The new FEED package is needed because IOOC changed the scope of works relating to both the Kharg jetty and process plants, and will now use Royal Dutch/Shell Grouptechnology rather than the process licensed from France’s Totalunder the original FEED carried out by Norway’s Aker Kvaerner. In addition, the original turbine supplier Nuovo Pignone, a subsidiary of the US’ General Electric (GE), pulled out of Iran last year, which also required changes to the original FEED.

The new FEED will take about six months to complete, but contractors warn that it may need additional work from international engineering groups, which have already declined an invitation to carry out the work.

The decision to negotiate a new FEED package directly was taken after the collapse of a third EPC tender for the project in November. Two groups bid but their financial envelopes were not opened because neither complied fully with the client’s technical specifications. The bidders were: Paris-based Technip, with South Korea’s Daewoo Engineering & Constructionand Nargan; and the UK’s Costain Oil & Gas, with Iran Marine Industries Company (Sadra)and Sazeh.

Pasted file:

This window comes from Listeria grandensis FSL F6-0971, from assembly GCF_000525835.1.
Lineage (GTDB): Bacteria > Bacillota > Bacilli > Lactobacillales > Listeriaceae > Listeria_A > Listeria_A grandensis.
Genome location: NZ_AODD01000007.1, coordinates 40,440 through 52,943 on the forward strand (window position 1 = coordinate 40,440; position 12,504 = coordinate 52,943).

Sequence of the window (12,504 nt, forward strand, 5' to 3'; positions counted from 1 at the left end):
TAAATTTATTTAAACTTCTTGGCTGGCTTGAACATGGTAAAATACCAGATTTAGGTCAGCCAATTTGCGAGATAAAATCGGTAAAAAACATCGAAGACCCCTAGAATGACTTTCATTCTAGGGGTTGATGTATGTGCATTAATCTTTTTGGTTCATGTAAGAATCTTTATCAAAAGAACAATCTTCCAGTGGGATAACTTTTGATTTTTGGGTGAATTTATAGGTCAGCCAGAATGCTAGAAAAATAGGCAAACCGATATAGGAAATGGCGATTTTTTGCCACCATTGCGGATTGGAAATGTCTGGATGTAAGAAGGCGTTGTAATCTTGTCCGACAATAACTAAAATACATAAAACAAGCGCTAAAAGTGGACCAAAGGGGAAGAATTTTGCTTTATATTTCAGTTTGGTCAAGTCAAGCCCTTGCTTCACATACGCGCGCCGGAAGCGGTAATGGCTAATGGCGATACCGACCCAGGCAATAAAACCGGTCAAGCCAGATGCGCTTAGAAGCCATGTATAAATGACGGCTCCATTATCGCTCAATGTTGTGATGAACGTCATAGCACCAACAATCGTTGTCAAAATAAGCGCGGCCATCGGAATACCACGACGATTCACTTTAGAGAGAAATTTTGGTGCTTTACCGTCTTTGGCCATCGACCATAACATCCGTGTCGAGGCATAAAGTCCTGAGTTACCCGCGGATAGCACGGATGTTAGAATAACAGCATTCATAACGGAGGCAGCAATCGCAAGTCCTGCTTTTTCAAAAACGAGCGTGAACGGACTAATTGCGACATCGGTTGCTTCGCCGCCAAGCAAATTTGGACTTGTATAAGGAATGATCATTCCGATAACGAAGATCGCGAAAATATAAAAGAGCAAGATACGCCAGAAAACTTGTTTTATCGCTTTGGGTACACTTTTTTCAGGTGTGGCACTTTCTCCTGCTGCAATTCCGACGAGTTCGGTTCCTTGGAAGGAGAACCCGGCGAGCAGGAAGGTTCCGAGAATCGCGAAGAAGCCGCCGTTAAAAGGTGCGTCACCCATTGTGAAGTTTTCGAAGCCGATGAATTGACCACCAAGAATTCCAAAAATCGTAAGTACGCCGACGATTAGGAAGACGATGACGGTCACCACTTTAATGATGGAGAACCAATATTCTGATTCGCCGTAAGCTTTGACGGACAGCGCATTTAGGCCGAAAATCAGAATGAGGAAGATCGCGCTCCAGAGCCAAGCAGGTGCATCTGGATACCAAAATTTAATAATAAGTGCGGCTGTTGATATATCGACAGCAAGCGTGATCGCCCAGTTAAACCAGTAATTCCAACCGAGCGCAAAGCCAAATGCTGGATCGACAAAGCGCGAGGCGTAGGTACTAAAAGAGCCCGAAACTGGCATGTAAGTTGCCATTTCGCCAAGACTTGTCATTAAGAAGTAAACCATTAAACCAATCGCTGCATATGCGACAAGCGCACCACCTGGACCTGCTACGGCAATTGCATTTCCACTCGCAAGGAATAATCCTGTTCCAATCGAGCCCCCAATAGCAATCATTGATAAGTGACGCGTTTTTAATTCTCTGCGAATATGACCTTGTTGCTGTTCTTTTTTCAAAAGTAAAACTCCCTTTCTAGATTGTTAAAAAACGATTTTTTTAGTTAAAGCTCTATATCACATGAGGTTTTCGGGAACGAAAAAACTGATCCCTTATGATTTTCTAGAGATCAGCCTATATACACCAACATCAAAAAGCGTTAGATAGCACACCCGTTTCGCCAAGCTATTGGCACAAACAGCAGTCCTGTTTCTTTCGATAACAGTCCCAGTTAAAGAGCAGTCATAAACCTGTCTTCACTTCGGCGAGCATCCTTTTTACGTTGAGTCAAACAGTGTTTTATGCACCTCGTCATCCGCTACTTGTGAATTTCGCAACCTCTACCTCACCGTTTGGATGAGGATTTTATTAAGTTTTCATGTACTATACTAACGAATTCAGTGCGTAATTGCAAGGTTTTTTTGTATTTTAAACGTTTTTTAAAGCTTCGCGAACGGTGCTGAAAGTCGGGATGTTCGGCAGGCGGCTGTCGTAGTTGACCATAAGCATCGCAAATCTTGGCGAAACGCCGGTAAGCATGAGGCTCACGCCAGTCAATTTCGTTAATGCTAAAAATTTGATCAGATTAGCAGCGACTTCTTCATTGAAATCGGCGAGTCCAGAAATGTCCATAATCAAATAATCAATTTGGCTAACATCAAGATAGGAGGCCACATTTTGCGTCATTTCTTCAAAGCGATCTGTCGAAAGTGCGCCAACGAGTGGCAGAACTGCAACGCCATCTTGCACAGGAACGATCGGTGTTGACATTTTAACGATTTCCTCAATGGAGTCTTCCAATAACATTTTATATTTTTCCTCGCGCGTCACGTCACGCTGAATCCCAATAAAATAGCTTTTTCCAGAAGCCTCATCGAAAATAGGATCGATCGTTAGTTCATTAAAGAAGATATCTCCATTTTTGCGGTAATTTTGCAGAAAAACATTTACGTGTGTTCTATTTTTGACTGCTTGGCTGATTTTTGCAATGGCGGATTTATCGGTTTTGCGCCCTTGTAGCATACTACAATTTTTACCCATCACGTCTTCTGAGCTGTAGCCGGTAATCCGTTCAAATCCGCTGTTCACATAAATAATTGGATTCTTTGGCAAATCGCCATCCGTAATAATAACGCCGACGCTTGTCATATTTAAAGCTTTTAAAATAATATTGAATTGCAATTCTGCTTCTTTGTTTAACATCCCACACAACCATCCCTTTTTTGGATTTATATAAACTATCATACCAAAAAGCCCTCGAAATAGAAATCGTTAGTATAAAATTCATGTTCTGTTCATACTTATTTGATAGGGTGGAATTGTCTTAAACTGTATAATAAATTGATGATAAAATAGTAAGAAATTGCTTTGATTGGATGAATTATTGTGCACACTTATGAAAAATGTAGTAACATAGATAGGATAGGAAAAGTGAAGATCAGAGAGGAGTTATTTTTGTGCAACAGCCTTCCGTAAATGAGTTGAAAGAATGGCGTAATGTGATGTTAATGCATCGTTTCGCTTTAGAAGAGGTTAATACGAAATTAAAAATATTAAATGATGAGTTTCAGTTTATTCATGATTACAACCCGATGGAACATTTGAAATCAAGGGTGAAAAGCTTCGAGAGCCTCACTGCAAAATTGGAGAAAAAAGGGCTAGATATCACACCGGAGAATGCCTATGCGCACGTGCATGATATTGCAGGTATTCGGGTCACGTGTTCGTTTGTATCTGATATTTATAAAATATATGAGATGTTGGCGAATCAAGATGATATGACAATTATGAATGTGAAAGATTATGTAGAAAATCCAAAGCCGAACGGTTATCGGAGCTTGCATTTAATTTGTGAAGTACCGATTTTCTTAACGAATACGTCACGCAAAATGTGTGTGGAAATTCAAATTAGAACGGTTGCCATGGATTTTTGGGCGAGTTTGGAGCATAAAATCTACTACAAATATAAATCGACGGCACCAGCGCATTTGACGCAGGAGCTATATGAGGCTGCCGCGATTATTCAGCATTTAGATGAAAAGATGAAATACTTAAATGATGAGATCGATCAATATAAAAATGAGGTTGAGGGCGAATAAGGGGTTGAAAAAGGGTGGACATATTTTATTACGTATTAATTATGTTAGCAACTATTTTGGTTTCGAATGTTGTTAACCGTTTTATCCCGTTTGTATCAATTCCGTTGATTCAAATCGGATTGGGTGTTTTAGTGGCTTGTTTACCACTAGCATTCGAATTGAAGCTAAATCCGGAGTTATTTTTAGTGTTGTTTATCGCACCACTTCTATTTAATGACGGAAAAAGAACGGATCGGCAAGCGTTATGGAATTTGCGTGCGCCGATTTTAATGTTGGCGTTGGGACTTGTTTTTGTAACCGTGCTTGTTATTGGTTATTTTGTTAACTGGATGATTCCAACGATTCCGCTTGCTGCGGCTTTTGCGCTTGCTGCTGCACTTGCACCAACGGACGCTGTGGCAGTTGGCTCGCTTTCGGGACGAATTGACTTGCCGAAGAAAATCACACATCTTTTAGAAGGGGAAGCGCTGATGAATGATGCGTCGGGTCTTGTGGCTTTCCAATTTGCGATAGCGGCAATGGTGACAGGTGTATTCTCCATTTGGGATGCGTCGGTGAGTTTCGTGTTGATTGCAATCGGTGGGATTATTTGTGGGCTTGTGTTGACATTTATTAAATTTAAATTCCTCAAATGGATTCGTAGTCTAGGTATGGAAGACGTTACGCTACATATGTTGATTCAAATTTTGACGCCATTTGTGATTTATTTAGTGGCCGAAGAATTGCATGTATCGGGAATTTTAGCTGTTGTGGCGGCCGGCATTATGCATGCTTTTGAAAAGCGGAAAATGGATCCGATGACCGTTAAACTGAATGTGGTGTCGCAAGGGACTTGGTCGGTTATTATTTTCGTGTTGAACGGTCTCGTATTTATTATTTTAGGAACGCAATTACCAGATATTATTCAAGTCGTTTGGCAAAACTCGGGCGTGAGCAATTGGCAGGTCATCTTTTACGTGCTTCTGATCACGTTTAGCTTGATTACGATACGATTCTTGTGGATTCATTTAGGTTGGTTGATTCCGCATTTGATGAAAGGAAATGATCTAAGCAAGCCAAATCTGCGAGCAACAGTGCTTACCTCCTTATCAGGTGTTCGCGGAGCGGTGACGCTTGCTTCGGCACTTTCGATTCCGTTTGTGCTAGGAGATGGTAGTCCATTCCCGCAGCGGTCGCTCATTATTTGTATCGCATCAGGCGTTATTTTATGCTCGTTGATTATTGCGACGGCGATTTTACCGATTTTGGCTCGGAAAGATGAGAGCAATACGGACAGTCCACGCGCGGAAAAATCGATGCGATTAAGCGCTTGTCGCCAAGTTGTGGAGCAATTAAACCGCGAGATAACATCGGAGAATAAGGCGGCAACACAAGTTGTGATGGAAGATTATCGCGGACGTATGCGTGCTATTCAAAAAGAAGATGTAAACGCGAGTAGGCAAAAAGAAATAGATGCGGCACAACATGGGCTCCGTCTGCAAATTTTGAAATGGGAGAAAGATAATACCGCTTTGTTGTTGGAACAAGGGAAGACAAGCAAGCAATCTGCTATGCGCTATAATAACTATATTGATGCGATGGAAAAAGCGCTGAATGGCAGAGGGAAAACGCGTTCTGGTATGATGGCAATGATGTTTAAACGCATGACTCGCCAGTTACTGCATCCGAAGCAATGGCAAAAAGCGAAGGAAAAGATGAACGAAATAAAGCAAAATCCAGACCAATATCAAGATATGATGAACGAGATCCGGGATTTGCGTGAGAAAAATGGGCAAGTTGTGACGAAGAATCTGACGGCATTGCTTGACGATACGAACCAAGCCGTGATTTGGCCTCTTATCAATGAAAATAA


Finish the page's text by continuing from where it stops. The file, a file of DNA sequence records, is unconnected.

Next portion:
An olefins unit now under construction at Kharg is likely to be completed in early 2007 but will not receive any feedstock for at least 18 months due to the delay to the NGL plant. That means the National Petrochemical Company (NPC)complex will lose millions of dollars in revenue. It is understood that finding a substitute feedstock would prove very difficult. NPC has attempted to take over the NGL project several times in the past to accelerate its execution.